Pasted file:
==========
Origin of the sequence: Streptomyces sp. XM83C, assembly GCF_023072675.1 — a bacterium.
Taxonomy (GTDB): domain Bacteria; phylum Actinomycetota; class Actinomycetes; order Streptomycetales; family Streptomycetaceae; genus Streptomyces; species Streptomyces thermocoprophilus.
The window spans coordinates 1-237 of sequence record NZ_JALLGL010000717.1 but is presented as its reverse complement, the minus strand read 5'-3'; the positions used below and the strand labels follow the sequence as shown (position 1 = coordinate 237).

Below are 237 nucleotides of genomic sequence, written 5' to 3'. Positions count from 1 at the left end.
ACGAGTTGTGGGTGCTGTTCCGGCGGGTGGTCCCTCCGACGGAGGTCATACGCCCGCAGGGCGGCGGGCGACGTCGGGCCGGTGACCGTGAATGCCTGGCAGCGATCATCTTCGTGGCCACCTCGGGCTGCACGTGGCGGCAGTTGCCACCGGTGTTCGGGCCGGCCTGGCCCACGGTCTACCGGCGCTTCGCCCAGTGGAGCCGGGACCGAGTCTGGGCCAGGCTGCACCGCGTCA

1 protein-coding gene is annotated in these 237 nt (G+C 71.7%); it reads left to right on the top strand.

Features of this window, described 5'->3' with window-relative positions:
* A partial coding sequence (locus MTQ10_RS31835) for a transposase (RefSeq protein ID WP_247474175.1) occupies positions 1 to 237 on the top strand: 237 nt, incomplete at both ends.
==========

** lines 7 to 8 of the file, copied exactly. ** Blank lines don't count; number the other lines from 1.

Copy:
Features of this window, described 5'->3' with window-relative positions:
* A partial coding sequence (locus MTQ10_RS31835) for a transposase (RefSeq protein ID WP_247474175.1) occupies positions 1 to 237 on the top strand: 237 nt, incomplete at both ends.